Day 45: Etiquette on the buses in Hangzhou

Another early start for me today, well, early in comparison with what I’ve quick become accustomed to through travelling.

As I arrived at Suzhou Railway Station with just under an hour before my train was scheduled to leave, I did wonder why I had allowed so much time.

Then I remembered… to ensure I had time to go back to the South Departures Hall if the decision to go to North Departures Hall was wrong… and you never be quite sure just how long the walk will take from the Metro platform to the station.

Despite my catastrophising, it was fine.

After check in, the passengers were herded onto the platform to await the train and this time I knew where I was sitting.

The carriage numbers were signposted along the platform so I knew roughly where to stand… and then I noticed everyone was queuing in lines at intervals along the platform.

How did they know exactly where to stand?

Modern technology is astounding… utterly amazing…

There was a metal plate embedded at regular points along the platform stating which carriage door would align with it. A modern marvel.

What was impressive was that when the train pulled in, the doors did indeed line up with those plates – no rough estimates here.

Where was I off to this time?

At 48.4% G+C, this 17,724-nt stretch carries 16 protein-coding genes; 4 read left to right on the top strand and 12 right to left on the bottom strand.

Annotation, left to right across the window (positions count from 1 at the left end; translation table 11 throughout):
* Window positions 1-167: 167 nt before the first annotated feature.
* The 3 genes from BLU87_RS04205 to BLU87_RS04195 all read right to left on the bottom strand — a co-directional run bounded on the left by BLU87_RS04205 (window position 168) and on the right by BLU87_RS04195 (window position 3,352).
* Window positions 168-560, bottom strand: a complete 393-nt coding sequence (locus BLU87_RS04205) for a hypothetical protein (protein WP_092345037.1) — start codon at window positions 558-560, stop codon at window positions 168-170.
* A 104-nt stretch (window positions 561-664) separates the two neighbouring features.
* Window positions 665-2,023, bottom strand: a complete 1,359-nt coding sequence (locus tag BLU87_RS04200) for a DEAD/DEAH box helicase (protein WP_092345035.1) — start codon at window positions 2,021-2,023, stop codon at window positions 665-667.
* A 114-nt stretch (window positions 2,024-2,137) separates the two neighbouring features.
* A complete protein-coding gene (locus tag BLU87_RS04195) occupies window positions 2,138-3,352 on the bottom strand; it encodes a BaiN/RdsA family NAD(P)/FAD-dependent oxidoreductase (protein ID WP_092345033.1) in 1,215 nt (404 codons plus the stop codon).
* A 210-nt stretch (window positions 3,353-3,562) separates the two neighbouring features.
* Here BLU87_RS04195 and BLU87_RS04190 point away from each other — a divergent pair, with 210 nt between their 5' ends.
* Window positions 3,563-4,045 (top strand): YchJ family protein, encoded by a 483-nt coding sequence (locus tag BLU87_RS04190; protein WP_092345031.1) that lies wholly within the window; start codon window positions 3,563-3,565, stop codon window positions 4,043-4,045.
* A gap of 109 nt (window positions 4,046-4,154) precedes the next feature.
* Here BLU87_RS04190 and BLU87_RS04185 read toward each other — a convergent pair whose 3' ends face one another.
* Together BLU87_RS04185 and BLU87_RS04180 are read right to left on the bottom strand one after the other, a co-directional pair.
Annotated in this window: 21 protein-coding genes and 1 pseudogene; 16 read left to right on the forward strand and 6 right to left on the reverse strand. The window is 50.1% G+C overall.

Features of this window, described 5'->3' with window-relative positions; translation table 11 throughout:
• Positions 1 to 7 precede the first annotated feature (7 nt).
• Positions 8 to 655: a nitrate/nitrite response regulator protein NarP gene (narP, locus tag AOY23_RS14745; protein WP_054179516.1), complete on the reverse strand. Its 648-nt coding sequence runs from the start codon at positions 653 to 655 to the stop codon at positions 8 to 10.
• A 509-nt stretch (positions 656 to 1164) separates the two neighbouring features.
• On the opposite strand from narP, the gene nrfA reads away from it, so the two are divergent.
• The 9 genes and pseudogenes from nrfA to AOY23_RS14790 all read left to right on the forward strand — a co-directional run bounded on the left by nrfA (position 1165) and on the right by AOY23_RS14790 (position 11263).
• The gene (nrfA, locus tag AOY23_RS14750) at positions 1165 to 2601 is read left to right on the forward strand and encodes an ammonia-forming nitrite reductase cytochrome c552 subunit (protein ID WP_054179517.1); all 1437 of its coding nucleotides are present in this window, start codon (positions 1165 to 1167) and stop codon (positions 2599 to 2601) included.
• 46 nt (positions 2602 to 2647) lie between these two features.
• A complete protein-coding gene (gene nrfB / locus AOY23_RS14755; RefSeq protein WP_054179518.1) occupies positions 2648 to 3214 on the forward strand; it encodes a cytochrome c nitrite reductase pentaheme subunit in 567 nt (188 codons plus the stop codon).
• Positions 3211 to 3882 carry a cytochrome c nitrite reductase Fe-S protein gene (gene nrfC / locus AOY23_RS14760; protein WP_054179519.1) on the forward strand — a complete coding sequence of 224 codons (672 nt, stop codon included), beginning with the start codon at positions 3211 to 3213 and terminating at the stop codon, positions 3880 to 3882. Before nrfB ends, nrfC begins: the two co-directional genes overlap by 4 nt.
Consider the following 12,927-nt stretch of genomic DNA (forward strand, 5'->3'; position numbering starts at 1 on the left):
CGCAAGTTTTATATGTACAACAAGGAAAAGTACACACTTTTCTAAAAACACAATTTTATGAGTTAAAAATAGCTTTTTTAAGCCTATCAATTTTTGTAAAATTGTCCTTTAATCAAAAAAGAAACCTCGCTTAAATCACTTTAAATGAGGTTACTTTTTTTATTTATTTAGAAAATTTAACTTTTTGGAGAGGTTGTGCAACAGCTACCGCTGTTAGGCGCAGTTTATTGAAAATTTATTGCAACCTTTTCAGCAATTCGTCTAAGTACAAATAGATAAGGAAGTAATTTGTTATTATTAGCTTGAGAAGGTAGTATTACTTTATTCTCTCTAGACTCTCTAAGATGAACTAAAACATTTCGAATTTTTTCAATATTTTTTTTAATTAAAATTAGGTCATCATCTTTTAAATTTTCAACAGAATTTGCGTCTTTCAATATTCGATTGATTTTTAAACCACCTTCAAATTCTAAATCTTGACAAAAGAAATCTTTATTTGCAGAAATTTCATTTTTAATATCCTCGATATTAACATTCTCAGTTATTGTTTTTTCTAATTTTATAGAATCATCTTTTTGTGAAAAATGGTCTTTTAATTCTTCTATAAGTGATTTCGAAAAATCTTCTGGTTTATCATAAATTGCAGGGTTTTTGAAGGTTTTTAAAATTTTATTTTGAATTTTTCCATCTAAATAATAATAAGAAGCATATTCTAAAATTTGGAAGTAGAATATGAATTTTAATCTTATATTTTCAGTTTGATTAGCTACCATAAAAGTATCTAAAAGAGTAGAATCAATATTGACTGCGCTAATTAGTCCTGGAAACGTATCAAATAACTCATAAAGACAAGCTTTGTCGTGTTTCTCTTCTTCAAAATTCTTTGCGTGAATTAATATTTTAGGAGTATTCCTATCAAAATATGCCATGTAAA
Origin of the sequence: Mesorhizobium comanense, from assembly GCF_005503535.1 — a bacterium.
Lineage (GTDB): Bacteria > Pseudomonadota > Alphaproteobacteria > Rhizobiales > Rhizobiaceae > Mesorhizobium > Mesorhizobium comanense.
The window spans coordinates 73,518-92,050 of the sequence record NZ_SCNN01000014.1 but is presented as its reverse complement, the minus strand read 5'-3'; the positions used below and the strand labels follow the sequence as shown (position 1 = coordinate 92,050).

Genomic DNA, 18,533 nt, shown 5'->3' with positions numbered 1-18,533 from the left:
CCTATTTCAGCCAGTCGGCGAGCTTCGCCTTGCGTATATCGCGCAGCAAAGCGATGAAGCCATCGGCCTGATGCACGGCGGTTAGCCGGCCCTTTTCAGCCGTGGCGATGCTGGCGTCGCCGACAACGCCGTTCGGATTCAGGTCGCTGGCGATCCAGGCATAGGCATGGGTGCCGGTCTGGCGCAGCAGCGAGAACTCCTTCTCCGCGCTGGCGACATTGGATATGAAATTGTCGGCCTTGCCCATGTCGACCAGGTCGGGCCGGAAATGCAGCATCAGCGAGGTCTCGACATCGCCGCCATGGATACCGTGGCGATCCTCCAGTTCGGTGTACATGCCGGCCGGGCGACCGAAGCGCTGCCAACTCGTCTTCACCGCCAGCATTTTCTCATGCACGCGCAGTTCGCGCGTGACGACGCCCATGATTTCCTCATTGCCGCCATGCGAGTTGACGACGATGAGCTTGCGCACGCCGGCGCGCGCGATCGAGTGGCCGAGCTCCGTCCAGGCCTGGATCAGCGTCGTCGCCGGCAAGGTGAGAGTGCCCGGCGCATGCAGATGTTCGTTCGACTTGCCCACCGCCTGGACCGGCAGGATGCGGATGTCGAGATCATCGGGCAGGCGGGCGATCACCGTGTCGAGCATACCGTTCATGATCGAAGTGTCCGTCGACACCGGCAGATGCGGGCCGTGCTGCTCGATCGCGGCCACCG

Hangzhou, on the far side of Shanghai.


Because Marco Polo said it was alright. Actually, what the Italian explorer said was: “Above, Heaven; below, Hangzhou”.

So, a 13th century description might be a little out of date… I still thought it would be good to see another side of the Shanghai conurbation and this city of nine million people is famous for Xi Hu – the West Lake.

It became the capital of China in the 12th century (the third capital of China I’ve visited after Beijing and Xi’an) and once this status shifted, Hangzhou continued to be a key trade centre.

The two hour journey took us through Shanghai with an impressive view of the Bund skyline in the distance. The land is a mix of residential, roads and farmland.

After a brief conversation with a chap on the train – once more, my thanks to Manchester United – I arrived in Hangzhou.

The hostel was eight miles from the station. Whatever happened, I was not walking.

Jumping on the number 31 bus, it took an hour to wind through the city traffic.

Buses are cheap – dependent on how far you’re going. For a flat fee, on this bus, of 2Y (about 25p) you can ride one stop or for an hour as I did.

I also scored brownie points with the old ladies riding alongside me.

I gave up my seat.

I didn’t move far away though as I was keeping an eye on my rucksack still in the same area. An old lady tapped me on the shoulder and I had the impression that she wasn’t happy with where I was standing and wanted me to move.

The woman I had given my seat up for intervened and slthe lady nodded and sat back.

Thirty seconds later she grabbed my elbow and I turned to see her staring solemnly at me. I wasnt sure where this was going until she gave me a very serious thumbs up for my actions.

At that point, I felt accepted and we all tutted in disapproval when seats were not given up for other older people.

It’s remarkable how often people don’t need o use words for you to feel accepted.

*Featured Photo: It’s about time I included a photo of a Chinese train as the cover shot.

Categories: China, Public Transport, TravelTags: , , , , , , , , ,
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